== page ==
"Unfortunately, due to lack of progress in the Round, distortions caused by high levels of protection in agriculture, including subsides, continue to undermine the long-term development prospects of many developing countries, especially the least developed ones."

As a core element of its development dimension, the ministers underlined that agriculture is the center-piece of the Doha Round and that agriculture must determine the general level of ambition within the overall negotiations. "We also underscore the need to preserve the 10 years of negotiating history, which reflects strenuously negotiated trade-offs and landing zones, if the Round is to be concluded any time soon."

The G-20 ministers reaffirmed their commitment to the single undertaking and to a truly transparent and inclusive multilateral negotiating process. "The discussion on possible deliverables must not result in abandoning the Doha mandate. In addition, the G-20 underscores that if members were to reach provisional or definitive agreements earlier than the full conclusion of the single undertaking, agricultural issues, across the three pillars of agricultural modalities, must be the priority."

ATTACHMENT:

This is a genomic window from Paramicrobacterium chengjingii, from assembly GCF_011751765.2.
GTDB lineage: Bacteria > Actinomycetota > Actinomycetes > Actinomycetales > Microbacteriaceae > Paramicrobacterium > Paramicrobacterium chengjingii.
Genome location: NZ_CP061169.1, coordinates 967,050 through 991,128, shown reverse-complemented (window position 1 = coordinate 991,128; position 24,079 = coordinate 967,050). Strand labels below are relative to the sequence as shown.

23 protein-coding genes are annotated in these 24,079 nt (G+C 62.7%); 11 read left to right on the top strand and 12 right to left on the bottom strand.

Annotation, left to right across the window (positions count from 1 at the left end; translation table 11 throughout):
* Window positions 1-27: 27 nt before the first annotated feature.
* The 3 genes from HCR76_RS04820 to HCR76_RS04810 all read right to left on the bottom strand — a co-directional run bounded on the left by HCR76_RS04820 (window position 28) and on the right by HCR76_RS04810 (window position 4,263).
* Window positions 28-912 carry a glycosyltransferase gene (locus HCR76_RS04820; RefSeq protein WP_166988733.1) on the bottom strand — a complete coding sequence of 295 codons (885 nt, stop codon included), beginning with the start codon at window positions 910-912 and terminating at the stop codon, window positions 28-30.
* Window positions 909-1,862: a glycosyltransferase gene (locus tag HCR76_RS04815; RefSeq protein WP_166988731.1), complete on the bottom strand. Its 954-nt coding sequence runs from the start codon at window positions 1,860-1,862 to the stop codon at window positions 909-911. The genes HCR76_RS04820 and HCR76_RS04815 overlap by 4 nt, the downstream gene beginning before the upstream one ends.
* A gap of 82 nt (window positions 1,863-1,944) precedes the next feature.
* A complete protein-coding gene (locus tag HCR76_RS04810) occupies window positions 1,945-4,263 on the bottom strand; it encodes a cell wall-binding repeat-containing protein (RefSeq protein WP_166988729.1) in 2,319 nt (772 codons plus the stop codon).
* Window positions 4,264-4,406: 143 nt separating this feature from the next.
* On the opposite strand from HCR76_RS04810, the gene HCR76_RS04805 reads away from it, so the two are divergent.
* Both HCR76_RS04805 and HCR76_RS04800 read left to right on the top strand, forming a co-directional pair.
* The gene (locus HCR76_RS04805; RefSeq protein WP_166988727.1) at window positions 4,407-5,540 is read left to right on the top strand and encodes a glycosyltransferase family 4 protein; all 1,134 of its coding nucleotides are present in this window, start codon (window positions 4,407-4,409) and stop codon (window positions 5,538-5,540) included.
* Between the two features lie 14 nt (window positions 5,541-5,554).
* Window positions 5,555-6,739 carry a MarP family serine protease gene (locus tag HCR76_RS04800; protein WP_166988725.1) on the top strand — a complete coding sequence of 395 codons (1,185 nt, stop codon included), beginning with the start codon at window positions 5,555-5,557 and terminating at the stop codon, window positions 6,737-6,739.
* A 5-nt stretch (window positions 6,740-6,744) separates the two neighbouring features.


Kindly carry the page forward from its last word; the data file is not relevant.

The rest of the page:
The ministers agreed that DDA outcomes related to agriculture which are of particular interest to the poorest countries, especially the LDCs - such as the full implementation of the Hong Kong mandate on export competition by the end of 2013, and on cotton - should be delivered as a priority.

They also underlined that highly-volatile international food commodity prices raise concerns in many developing countries and that delivering the Doha mandate on agriculture would play a positive role in addressing concerns related to food security.

The G-20 agreed to follow closely developments, especially in Washington and Brussels, related to reforming the Farm Bill and the CAP (Common Agricultural Policy), with a focus on assessing their likely impact on developing countries.

"We express serious concern over the increase of protectionism in agricultural trade as a result of the adoption of measures without scientific or technical justification and not in line with the Agreements on Application of Sanitary and Phytosanitary Measures or on Technical Barriers to Trade.